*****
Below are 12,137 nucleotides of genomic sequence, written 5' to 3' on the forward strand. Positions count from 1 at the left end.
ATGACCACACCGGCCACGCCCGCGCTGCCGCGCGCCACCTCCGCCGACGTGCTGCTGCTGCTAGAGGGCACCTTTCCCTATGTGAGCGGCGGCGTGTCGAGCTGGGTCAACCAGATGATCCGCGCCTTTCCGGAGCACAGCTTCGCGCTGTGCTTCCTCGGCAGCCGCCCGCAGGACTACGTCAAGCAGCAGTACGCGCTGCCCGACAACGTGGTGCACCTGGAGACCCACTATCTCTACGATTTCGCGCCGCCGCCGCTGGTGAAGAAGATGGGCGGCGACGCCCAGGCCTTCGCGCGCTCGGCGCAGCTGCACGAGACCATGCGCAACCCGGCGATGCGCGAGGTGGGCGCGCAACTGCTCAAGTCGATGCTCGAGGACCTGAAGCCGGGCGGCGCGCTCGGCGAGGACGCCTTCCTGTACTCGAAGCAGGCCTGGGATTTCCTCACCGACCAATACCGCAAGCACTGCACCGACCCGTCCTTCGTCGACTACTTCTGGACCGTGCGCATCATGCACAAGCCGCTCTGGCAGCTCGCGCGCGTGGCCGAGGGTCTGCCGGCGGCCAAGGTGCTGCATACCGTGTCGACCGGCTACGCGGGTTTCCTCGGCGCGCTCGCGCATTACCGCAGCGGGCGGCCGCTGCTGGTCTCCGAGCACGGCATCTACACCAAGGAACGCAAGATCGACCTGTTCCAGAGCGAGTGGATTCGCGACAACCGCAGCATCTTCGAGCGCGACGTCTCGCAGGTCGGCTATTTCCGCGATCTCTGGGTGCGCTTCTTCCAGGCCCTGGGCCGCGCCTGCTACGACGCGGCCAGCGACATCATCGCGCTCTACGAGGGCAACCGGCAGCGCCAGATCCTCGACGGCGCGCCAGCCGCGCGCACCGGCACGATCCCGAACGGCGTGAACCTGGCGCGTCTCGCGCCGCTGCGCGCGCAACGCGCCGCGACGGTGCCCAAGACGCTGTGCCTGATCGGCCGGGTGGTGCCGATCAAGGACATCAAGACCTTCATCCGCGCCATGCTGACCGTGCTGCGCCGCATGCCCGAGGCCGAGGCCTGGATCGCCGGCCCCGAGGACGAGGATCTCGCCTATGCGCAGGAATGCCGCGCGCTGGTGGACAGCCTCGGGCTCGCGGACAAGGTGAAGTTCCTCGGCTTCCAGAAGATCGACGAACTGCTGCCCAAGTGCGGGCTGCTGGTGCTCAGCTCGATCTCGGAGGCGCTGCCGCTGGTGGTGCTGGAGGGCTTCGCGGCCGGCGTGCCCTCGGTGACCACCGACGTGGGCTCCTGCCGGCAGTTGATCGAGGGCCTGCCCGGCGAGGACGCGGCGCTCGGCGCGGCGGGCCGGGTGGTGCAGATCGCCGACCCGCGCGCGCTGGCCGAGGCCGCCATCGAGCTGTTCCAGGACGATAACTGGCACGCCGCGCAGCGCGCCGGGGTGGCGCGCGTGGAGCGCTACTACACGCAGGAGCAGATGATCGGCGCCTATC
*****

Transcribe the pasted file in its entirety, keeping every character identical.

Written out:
Below are 12,137 nucleotides of genomic sequence, written 5' to 3' on the forward strand. Positions count from 1 at the left end.
ATGACCACACCGGCCACGCCCGCGCTGCCGCGCGCCACCTCCGCCGACGTGCTGCTGCTGCTAGAGGGCACCTTTCCCTATGTGAGCGGCGGCGTGTCGAGCTGGGTCAACCAGATGATCCGCGCCTTTCCGGAGCACAGCTTCGCGCTGTGCTTCCTCGGCAGCCGCCCGCAGGACTACGTCAAGCAGCAGTACGCGCTGCCCGACAACGTGGTGCACCTGGAGACCCACTATCTCTACGATTTCGCGCCGCCGCCGCTGGTGAAGAAGATGGGCGGCGACGCCCAGGCCTTCGCGCGCTCGGCGCAGCTGCACGAGACCATGCGCAACCCGGCGATGCGCGAGGTGGGCGCGCAACTGCTCAAGTCGATGCTCGAGGACCTGAAGCCGGGCGGCGCGCTCGGCGAGGACGCCTTCCTGTACTCGAAGCAGGCCTGGGATTTCCTCACCGACCAATACCGCAAGCACTGCACCGACCCGTCCTTCGTCGACTACTTCTGGACCGTGCGCATCATGCACAAGCCGCTCTGGCAGCTCGCGCGCGTGGCCGAGGGTCTGCCGGCGGCCAAGGTGCTGCATACCGTGTCGACCGGCTACGCGGGTTTCCTCGGCGCGCTCGCGCATTACCGCAGCGGGCGGCCGCTGCTGGTCTCCGAGCACGGCATCTACACCAAGGAACGCAAGATCGACCTGTTCCAGAGCGAGTGGATTCGCGACAACCGCAGCATCTTCGAGCGCGACGTCTCGCAGGTCGGCTATTTCCGCGATCTCTGGGTGCGCTTCTTCCAGGCCCTGGGCCGCGCCTGCTACGACGCGGCCAGCGACATCATCGCGCTCTACGAGGGCAACCGGCAGCGCCAGATCCTCGACGGCGCGCCAGCCGCGCGCACCGGCACGATCCCGAACGGCGTGAACCTGGCGCGTCTCGCGCCGCTGCGCGCGCAACGCGCCGCGACGGTGCCCAAGACGCTGTGCCTGATCGGCCGGGTGGTGCCGATCAAGGACATCAAGACCTTCATCCGCGCCATGCTGACCGTGCTGCGCCGCATGCCCGAGGCCGAGGCCTGGATCGCCGGCCCCGAGGACGAGGATCTCGCCTATGCGCAGGAATGCCGCGCGCTGGTGGACAGCCTCGGGCTCGCGGACAAGGTGAAGTTCCTCGGCTTCCAGAAGATCGACGAACTGCTGCCCAAGTGCGGGCTGCTGGTGCTCAGCTCGATCTCGGAGGCGCTGCCGCTGGTGGTGCTGGAGGGCTTCGCGGCCGGCGTGCCCTCGGTGACCACCGACGTGGGCTCCTGCCGGCAGTTGATCGAGGGCCTGCCCGGCGAGGACGCGGCGCTCGGCGCGGCGGGCCGGGTGGTGCAGATCGCCGACCCGCGCGCGCTGGCCGAGGCCGCCATCGAGCTGTTCCAGGACGATAACTGGCACGCCGCGCAGCGCGCCGGGGTGGCGCGCGTGGAGCGCTACTACACGCAGGAGCAGATGATCGGCGCCTATC